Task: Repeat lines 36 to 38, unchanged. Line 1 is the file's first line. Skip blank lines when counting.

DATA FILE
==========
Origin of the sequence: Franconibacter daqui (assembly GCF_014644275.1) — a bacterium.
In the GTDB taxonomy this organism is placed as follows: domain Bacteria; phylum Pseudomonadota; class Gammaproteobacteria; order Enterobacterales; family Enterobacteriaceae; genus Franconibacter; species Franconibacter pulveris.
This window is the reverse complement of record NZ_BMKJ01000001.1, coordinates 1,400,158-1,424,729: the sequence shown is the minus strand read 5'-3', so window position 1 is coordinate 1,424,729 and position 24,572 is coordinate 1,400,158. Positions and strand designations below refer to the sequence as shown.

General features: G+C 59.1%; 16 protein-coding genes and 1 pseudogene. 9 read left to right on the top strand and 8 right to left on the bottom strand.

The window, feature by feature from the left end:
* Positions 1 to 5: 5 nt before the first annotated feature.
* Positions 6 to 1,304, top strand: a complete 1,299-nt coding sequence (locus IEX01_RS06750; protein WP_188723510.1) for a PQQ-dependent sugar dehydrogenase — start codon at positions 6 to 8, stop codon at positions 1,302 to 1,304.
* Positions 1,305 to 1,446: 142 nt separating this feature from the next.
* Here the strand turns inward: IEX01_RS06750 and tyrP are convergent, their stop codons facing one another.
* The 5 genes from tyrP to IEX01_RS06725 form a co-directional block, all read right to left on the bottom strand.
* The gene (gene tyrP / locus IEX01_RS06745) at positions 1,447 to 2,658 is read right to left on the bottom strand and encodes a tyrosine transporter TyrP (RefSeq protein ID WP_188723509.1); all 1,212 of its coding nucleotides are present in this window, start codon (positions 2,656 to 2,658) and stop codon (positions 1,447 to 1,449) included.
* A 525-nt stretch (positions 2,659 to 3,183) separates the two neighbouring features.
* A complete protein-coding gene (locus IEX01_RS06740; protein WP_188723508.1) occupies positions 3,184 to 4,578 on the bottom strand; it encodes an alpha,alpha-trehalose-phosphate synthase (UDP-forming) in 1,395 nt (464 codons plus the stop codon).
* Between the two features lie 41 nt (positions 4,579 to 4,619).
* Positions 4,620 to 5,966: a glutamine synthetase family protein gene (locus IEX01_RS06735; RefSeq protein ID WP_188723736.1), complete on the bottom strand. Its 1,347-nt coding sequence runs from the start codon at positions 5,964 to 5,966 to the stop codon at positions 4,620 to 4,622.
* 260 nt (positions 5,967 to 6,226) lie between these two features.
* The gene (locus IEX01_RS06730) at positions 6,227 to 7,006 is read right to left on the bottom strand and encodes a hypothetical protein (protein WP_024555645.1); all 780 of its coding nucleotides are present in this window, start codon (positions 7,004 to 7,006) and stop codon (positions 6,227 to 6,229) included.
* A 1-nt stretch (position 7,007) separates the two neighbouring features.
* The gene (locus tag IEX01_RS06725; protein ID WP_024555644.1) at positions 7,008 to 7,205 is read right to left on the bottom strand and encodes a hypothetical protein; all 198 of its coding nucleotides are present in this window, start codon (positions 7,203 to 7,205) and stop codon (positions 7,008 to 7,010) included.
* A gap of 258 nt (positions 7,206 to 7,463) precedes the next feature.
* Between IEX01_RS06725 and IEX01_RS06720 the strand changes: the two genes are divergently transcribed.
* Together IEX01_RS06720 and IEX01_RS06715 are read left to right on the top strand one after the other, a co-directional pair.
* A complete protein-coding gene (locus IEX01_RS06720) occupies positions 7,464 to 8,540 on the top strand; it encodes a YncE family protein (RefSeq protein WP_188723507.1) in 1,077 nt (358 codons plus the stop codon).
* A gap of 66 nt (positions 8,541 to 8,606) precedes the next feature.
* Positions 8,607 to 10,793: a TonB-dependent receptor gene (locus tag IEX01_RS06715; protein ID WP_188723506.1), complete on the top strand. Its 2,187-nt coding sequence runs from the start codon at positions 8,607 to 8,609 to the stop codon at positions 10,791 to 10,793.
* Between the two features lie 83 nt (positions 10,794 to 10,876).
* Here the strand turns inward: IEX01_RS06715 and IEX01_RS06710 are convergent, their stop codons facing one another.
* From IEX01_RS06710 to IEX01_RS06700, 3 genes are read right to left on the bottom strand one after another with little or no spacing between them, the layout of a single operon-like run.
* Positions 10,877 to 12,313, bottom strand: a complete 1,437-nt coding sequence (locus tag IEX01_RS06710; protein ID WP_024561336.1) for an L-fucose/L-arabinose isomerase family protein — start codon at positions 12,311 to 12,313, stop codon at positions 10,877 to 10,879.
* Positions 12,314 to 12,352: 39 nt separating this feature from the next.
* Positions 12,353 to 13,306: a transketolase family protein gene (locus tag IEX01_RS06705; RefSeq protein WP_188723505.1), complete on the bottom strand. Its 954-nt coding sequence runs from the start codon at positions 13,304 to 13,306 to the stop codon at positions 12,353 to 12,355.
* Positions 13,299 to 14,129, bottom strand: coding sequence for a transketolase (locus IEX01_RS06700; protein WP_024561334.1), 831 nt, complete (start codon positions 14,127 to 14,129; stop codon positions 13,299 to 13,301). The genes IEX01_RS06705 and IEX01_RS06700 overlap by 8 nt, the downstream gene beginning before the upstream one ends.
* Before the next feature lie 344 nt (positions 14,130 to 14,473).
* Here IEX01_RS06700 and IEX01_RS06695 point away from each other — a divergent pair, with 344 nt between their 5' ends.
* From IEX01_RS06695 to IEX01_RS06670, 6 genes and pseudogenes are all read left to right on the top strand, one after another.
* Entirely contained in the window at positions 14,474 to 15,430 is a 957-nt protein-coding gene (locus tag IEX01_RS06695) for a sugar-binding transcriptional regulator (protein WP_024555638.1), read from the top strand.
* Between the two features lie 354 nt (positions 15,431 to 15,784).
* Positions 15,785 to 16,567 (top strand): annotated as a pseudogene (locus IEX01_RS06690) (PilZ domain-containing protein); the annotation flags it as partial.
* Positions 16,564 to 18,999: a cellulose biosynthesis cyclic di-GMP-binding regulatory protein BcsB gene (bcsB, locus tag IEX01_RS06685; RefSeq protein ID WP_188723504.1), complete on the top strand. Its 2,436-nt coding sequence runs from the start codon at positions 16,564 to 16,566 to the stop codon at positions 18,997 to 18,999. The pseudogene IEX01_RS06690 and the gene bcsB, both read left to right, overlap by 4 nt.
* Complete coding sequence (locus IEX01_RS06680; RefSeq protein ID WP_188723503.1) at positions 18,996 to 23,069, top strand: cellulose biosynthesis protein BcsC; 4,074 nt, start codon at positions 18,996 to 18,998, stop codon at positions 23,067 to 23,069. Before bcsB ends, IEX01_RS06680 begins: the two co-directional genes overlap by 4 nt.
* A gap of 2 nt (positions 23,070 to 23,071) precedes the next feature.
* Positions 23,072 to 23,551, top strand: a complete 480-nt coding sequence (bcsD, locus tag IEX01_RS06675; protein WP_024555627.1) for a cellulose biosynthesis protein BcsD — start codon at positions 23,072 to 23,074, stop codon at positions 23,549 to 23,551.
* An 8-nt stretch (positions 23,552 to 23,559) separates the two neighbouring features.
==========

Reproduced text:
* Entirely contained in the window at positions 14,474 to 15,430 is a 957-nt protein-coding gene (locus tag IEX01_RS06695) for a sugar-binding transcriptional regulator (protein WP_024555638.1), read from the top strand.
* Between the two features lie 354 nt (positions 15,431 to 15,784).
* Positions 15,785 to 16,567 (top strand): annotated as a pseudogene (locus IEX01_RS06690) (PilZ domain-containing protein); the annotation flags it as partial.